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JAPANESE APPROACHES TO EXTRATERRITORIALITY IN COMPETITION LAW

  • Marek Martyniszyn (a1)
Abstract
Abstract

Extraterritorial application of domestic competition law is an important feature of the current regulatory framework governing anticompetitive conduct. Japan was initially hesitant to apply its Antimonopoly Act in such a manner. However, over the last two decades there has been a significant shift in its approach. Japan has gradually embraced extraterritoriality and the Japan Fair Trade Commission has actively enforced competition law in a purely offshore context. This article investigates this evolution and considered the most recent and controversial cases in which Japan has applied its laws in a distinctive fashion.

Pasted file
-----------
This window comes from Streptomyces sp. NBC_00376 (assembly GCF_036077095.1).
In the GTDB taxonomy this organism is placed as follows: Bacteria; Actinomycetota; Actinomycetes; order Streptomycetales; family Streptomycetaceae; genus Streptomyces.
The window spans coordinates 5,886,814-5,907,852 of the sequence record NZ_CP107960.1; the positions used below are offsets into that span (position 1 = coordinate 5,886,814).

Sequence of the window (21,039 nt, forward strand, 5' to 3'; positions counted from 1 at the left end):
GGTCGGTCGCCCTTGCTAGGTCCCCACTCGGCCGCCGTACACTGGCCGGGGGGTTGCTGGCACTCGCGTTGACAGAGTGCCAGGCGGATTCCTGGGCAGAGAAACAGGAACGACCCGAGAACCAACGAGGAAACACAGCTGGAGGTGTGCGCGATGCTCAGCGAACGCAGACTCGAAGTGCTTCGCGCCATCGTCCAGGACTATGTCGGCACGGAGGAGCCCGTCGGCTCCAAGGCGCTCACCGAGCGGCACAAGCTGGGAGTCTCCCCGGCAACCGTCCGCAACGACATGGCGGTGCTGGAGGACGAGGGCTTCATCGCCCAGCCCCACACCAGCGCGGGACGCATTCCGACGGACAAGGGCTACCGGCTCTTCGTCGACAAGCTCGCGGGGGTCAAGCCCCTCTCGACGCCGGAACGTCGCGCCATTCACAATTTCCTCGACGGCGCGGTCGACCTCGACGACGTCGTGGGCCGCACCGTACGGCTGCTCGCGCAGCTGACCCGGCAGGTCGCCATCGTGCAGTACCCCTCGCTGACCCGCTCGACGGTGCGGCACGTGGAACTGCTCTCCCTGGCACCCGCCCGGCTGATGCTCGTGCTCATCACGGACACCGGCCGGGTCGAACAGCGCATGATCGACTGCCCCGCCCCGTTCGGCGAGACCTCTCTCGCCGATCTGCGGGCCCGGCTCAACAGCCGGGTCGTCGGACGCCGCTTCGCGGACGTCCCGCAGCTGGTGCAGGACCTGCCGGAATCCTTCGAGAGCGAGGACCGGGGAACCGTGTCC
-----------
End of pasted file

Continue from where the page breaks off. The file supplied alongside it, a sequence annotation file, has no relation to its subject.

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This list contains references from the content that can be linked to their source. For a full set of references and notes please see the PDF or HTML where available.

M Martyniszyn , ‘Export Cartels: Is it Legal to Target Your Neighbour? Analysis in Light of Recent Case Law’ (2012) 15(1) JIEL 181

M Martyniszyn , ‘Foreign States’ Amicus Curiae Participation in U.S. Antitrust Cases’ (2016) 61(4) Antitrust Bulletin 611

M Martyniszyn , ‘Inter-Agency Evidence Sharing in Competition Law Enforcement’ (2015) 19(1) International Journal of Evidence and Proof 11

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International & Comparative Law Quarterly
  • ISSN: 0020-5893
  • EISSN: 1471-6895
  • URL: /core/journals/international-and-comparative-law-quarterly
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